I came to the University of Michigan because the film students here really have the opportunity to film. In most other institutions only digital cameras are available. A lot of what is important to me about my studies and this art form is related to physical filming.
The hallmark of a film is the physical grain it leaves in the picture. What is between these particles? what does it mean to say"We're shooting this on film"Or use analog technology at all? To better understand these issues, I spoke to two former professors and asked them to delve deeper into why they teach and use analog technology and what it means to them artistically and philosophically.
Terri Sarris is Professor of Film, Television and Media (FTVM) at the university. She was the first person to put my hands on a 16mm film camera - a Canon Scoopic. As I stood in the basement of the North Quad dorm, about five students in front of a camera, I thought about the remains of 35mm negatives and tiny Kodak slides strewn around my family's house and in every drawer.
When I was little I held them up to the light and saw my parents so young and cool wearing sunglasses in their cream apartment. In the basement we had huge, flat, sealed metal canisters that held the rolls of film, my father's film. My friends and I stared out over my plush orange couch while our parents watched the movie after dinner. As I got older, my father allowed me to see her in real life. They were so unlike anything else - yellow, inviting and vibrant.
Back in the North Quad basement, Terri explained how to focus the cameras and make sure they were set to the correct lighting settings. I knew I had to listen to every word she said because she finally explained to me how to make something yellow, inviting and vibrant.
Terri explained that the first day in a new class using film cameras was special for her too.
"Traditionally, students have had little to no exposure to it, and in fact it's really exciting for a lot of people," she said on our Zoom call. "It can also be kind of mysterious... it's an amazing device."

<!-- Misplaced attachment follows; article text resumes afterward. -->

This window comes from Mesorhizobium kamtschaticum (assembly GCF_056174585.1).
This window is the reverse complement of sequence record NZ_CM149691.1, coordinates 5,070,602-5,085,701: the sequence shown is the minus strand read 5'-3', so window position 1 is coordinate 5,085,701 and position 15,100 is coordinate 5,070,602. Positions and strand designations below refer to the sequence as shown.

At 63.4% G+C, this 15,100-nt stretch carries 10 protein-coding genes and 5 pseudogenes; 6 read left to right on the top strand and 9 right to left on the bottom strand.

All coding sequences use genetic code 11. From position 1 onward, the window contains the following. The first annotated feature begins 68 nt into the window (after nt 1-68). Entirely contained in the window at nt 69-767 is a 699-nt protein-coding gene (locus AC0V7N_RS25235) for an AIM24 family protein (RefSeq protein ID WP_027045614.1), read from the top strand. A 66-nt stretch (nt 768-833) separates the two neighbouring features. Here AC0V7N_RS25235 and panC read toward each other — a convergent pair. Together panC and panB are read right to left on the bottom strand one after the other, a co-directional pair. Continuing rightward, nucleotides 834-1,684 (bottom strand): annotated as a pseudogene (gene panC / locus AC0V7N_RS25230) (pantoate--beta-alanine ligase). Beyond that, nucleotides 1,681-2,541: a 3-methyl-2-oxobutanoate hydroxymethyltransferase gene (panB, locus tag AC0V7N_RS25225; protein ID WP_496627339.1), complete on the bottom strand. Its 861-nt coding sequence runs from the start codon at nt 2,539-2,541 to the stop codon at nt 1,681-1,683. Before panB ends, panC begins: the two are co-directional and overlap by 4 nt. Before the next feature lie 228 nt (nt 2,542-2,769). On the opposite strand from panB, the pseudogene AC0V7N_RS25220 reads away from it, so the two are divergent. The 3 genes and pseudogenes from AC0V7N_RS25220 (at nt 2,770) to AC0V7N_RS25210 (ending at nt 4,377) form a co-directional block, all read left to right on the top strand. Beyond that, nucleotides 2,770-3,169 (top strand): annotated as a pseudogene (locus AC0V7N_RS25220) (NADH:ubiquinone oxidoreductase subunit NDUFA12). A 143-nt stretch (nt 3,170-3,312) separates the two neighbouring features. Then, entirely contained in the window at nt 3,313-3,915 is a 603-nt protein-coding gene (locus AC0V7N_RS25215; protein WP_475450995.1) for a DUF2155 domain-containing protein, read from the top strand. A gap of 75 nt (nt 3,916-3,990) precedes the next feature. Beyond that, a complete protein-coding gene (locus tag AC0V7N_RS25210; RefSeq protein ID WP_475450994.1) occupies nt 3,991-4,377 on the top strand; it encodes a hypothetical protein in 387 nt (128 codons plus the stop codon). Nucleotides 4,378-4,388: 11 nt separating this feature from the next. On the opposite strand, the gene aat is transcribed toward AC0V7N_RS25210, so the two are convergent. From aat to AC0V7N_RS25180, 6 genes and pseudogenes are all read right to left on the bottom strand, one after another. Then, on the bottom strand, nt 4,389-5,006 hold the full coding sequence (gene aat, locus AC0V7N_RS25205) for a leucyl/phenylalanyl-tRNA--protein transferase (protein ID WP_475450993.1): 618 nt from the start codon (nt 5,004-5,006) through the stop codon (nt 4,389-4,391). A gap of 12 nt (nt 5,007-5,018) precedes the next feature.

Terri chooses to teach 16mm film not only because it is a practical skill for the industry, but because she sees the artistic and methodical value in the physicality of shooting, editing and assembling. In fact, the intent is twofold: in terms of film theory and historical context.
"The idea of film as a physical medium, I hope, really gives students an appreciation for the decades of people who worked in film before the advent of digital," she said. “You think back to the early days of Soviet filmmakers making these amazing movies on film. And then all the editors – many women, by the way.”
The film has a purpose. Whatever you do, you do it with the same tools that very serious and talented people have used from the start. It makes me feel like they're with me while filming – like I'm doing something not just for, but with Soviet people and women. It makes me feel like my eyes can see through the same machine and glass lens as people did in the past.
"Besides the historical intent behind analog technology, there is also a specific effect of its use," explained Terri.
"I think it really gets you thinking about the editing, the timing, the pacing...it's really part of the palette of filmmaking," she said. "(Digital recordings only) would be like taking a few colors from an artist." As I listened to her, I began to understand. Yes, film is a form of community or time travel, but it is also a choice of the present moment, like any other variable that a filmmaker can manipulate.
She explained that the choice of footage in her own work is part of the way her projects relate to the past. Different film materials have different dimensions, light sensitivities and color balances. She uses 16mm for her films in which she uses storytelling toys.
"I draw them in 16 partly because it's outdated technology, and that's why I always do the credits on a typewriter," Terri said. "The idea is to consciously use the old stories in these old formats in conversations with each other."